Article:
Trust none. Risk all. Richmond, Virginia, 1863. Compelled to atone for the sins of her slaveholding father, Union loyalist Sophie Kent risks everything to help end the war from within the Confederate capital and abolish slavery forever. But she can't do it alone. Former slave Bella Jamison sacrifices her freedom to come to Richmond, where her Union soldier husband is imprisoned, and her twin sister still lives in bondage in Sophie's home. Though it may cost them their lives, they work with Sophie to betray Rebel authorities. Harrison Caldwell, a Northern freelance journalist who escorts Bella to Richmond, infiltrates the War Department as a clerk-but is conscripted to defend the city's fortifications.

As Sophie's spy network grows, she walks a tightrope of deception, using her father's position as newspaper editor and a suitor's position in the ordnance bureau for the advantage of the Union. One misstep could land her in prison, or worse. Suspicion hounds her until she barely even trusts herself. When her espionage endangers the people she loves, she makes a life-and-death gamble.

Will she follow her convictions even though it costs her everything-and everyone-she holds dear?

If you would like to read the first chapter of Spy of Richmond, go HERE.

Tuesday, February 03, 2015

Secrets of a Charmed Life

What an amazing novel by one of my favorite writers, Susan Meissner.

From the back cover:

Current day, Oxford, England. Young American scholar Kendra Van Zant, eager to pursue her vision of a perfect life, interviews Isabel McFarland just when the elderly woman is ready to give up secrets about the war that she has kept for decades...beginning with who she really is. What Kendra receives from Isabel is both a gift and a burden--one that will test her convictions and her heart.

1940s, England. As Hitler wages an unprecedented war against London’s civilian population, hundreds of thousands of children are evacuated to foster homes in the rural countryside. But even as fifteen-year-old Emmy Downtree and her much younger sister Julia find refuge in a charming Cotswold cottage, Emmy’s burning ambition to return to the city and apprentice with a fashion designer pits her against Julia’s profound need for her sister’s presence. Acting at cross purposes just as the Luftwaffe rains down its terrible destruction, the sisters are cruelly separated, and their lives are transformed…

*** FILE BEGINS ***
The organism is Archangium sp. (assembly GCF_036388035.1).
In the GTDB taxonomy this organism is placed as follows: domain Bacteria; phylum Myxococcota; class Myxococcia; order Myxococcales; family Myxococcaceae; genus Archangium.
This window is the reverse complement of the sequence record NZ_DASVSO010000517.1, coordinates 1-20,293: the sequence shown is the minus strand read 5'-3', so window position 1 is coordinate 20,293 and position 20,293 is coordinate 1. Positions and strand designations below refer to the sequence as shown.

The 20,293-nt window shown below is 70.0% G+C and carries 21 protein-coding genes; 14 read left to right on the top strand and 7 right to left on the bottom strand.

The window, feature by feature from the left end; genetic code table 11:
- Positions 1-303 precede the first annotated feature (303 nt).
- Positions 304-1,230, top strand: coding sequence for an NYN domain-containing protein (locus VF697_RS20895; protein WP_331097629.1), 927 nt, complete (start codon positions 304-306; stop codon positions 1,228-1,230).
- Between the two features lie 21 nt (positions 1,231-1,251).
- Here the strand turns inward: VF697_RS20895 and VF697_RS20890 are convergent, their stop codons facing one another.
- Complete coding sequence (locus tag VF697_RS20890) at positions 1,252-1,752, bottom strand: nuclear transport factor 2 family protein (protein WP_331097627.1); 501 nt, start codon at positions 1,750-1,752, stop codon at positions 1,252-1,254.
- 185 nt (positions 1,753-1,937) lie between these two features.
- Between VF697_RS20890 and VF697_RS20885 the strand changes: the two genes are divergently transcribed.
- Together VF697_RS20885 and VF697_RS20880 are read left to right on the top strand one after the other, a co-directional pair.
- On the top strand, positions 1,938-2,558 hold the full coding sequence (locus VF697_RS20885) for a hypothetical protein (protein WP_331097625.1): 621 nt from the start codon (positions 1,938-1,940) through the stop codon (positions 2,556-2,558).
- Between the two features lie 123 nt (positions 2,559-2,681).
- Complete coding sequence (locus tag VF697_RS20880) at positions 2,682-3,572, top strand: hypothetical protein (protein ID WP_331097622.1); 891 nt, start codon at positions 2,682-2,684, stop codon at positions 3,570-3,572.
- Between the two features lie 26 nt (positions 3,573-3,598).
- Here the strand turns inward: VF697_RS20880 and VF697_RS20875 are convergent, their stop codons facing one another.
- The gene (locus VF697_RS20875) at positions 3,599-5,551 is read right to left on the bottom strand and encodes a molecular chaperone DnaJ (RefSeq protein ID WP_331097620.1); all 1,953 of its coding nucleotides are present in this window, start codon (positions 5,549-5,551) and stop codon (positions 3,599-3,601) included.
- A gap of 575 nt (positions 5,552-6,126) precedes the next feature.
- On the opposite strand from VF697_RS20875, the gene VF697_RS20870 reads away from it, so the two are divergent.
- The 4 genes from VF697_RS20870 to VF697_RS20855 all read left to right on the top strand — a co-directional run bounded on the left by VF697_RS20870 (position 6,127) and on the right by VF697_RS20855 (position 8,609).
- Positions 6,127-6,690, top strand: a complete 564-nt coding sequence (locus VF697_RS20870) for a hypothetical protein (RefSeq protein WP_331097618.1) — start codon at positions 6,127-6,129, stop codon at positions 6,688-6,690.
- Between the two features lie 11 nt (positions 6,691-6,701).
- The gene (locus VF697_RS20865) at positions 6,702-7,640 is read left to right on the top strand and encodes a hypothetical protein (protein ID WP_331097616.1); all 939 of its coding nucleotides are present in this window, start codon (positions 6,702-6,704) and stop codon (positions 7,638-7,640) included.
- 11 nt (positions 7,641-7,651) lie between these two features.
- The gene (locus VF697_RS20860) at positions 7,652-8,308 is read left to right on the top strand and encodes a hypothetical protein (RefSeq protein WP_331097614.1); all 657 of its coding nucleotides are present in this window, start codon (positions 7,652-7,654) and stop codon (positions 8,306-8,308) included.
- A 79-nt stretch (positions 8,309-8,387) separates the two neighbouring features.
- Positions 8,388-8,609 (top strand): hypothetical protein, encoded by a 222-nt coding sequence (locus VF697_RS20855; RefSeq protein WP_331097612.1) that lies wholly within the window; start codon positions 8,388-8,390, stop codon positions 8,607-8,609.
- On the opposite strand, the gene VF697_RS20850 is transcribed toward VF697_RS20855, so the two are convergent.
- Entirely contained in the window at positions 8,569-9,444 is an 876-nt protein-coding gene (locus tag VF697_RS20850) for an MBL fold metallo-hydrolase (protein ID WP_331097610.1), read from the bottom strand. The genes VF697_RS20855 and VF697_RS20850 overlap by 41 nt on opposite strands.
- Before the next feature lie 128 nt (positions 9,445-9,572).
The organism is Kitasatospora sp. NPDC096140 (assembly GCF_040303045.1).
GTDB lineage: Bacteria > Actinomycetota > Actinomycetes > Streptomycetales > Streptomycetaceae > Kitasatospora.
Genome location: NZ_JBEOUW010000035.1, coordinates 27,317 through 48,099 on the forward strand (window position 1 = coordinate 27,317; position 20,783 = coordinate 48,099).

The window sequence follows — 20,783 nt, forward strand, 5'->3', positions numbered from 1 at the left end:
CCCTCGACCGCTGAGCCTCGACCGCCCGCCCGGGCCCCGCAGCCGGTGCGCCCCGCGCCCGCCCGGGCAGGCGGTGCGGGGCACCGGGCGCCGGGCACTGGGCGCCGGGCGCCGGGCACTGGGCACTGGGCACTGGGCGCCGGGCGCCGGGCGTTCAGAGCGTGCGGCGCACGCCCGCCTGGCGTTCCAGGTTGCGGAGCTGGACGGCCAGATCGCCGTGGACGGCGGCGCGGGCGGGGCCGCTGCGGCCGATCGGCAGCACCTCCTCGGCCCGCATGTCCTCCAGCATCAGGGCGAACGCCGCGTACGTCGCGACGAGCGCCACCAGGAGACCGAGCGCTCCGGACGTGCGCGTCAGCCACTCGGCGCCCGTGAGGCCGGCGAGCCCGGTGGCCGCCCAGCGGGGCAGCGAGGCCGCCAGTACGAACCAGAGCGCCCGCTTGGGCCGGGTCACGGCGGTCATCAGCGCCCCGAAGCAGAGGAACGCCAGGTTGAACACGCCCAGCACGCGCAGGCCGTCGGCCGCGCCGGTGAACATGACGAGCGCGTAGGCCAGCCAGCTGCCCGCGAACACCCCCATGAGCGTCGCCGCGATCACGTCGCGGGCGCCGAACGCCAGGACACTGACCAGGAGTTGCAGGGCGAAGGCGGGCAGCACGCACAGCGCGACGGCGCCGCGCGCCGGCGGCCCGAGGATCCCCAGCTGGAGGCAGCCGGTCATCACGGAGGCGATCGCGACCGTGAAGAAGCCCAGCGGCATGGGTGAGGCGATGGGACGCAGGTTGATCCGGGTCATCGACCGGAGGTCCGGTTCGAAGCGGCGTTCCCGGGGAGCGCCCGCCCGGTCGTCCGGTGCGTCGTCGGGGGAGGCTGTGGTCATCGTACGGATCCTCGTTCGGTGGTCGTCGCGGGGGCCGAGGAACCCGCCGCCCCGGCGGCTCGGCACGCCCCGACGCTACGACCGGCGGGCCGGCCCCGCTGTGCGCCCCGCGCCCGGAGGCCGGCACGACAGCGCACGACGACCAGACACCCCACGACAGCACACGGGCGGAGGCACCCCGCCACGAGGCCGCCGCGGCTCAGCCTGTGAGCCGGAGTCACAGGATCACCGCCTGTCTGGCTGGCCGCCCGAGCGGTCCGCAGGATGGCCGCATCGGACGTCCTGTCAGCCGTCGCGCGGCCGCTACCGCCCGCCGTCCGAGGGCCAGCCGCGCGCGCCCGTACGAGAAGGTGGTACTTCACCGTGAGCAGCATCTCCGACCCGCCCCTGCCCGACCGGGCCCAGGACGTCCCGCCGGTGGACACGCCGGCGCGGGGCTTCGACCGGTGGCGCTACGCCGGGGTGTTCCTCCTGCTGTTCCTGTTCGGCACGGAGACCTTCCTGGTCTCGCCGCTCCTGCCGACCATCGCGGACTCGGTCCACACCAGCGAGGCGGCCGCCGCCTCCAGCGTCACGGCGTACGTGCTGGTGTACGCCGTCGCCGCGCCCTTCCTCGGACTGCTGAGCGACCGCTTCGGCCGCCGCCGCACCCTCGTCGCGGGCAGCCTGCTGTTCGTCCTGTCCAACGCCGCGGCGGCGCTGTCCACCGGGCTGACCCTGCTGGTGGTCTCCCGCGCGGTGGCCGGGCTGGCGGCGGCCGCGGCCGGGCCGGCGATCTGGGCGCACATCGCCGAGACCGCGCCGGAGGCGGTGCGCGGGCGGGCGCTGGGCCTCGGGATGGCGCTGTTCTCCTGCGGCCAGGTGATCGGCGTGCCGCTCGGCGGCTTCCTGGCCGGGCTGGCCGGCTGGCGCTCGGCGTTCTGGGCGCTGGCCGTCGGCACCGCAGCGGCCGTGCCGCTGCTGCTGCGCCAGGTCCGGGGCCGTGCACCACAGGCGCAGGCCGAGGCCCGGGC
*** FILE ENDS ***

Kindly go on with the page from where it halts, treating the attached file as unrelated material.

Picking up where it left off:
In her signature style, Susan Meissner has crafted an unforgettable story set in both modern day and the Second World War. She seamlessly shifts between both worlds, telling the stories of Kendra, Isabel, Emmy, and Julia with tenderness, sympathy, and yes, intrigue.

I devoured this book. It was hard not to rush through, because I wanted to savor the language. The intriguing plot, however, drew me in and pushed me forward to finish the book inside just a couple of days. It is also the kind of book I know I will revisit.

Susan is a woman of great faith, and indeed she has until recently written for the Christian fiction market. In spite of changing publishers, however, faith still plays a strong role in the story. It’s more like a strong undercurrent than a melody, but it’s unmistakably present.

I highly recommend this novel. In fact, I think it would be a great choice for any book club, because it is a multi-faceted story dealing with love, the most universal of all human experience. Love between men and women, mothers and daughters, and sisters.

Similar authors on the market with this type of story would be Sarah Jio (except for her most recent novel, which I will also be reviewing soon), and Kate Morton, both of whom meld the past and the present in their stories.

The cover blurb by Sarah Jio is absolutely the truth: Susan’s writing is “Beautifully crafted and captivating.” Her books are always good. I can hardly wait for her next novel, which will be set in the golden age of Hollywood.